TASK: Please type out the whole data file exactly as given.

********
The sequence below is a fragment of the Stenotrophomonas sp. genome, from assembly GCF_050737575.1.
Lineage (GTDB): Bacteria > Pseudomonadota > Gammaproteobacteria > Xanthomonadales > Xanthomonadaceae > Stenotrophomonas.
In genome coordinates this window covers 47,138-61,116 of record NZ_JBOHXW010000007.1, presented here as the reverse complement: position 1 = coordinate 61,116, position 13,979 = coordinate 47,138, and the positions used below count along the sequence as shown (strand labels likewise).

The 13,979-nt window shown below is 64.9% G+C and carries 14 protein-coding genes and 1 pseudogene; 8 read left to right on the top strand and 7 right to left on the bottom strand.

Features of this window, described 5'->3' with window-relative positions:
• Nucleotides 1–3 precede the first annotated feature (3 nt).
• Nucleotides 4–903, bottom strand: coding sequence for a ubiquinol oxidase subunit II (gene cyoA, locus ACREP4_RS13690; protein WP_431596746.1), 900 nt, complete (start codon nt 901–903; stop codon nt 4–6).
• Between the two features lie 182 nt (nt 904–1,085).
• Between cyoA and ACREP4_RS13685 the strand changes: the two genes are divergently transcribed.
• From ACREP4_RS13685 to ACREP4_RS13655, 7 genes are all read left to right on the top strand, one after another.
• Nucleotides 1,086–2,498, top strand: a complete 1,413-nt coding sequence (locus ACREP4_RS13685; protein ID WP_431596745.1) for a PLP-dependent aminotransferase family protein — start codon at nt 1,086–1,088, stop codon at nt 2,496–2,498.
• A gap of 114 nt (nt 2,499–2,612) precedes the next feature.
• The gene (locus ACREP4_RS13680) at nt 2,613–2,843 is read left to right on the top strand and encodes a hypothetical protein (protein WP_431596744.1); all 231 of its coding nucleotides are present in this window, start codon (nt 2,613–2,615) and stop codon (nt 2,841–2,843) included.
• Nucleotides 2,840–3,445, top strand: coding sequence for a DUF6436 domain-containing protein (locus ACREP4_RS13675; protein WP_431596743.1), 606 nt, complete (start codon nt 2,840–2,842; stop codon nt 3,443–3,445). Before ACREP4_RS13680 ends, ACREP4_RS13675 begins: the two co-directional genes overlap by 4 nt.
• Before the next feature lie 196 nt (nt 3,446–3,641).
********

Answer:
The sequence below is a fragment of the Stenotrophomonas sp. genome, from assembly GCF_050737575.1.
Lineage (GTDB): Bacteria > Pseudomonadota > Gammaproteobacteria > Xanthomonadales > Xanthomonadaceae > Stenotrophomonas.
In genome coordinates this window covers 47,138-61,116 of record NZ_JBOHXW010000007.1, presented here as the reverse complement: position 1 = coordinate 61,116, position 13,979 = coordinate 47,138, and the positions used below count along the sequence as shown (strand labels likewise).

The 13,979-nt window shown below is 64.9% G+C and carries 14 protein-coding genes and 1 pseudogene; 8 read left to right on the top strand and 7 right to left on the bottom strand.

Features of this window, described 5'->3' with window-relative positions:
• Nucleotides 1–3 precede the first annotated feature (3 nt).
• Nucleotides 4–903, bottom strand: coding sequence for a ubiquinol oxidase subunit II (gene cyoA, locus ACREP4_RS13690; protein WP_431596746.1), 900 nt, complete (start codon nt 901–903; stop codon nt 4–6).
• Between the two features lie 182 nt (nt 904–1,085).
• Between cyoA and ACREP4_RS13685 the strand changes: the two genes are divergently transcribed.
• From ACREP4_RS13685 to ACREP4_RS13655, 7 genes are all read left to right on the top strand, one after another.
• Nucleotides 1,086–2,498, top strand: a complete 1,413-nt coding sequence (locus ACREP4_RS13685; protein ID WP_431596745.1) for a PLP-dependent aminotransferase family protein — start codon at nt 1,086–1,088, stop codon at nt 2,496–2,498.
• A gap of 114 nt (nt 2,499–2,612) precedes the next feature.
• The gene (locus ACREP4_RS13680) at nt 2,613–2,843 is read left to right on the top strand and encodes a hypothetical protein (protein WP_431596744.1); all 231 of its coding nucleotides are present in this window, start codon (nt 2,613–2,615) and stop codon (nt 2,841–2,843) included.
• Nucleotides 2,840–3,445, top strand: coding sequence for a DUF6436 domain-containing protein (locus ACREP4_RS13675; protein WP_431596743.1), 606 nt, complete (start codon nt 2,840–2,842; stop codon nt 3,443–3,445). Before ACREP4_RS13680 ends, ACREP4_RS13675 begins: the two co-directional genes overlap by 4 nt.
• Before the next feature lie 196 nt (nt 3,446–3,641).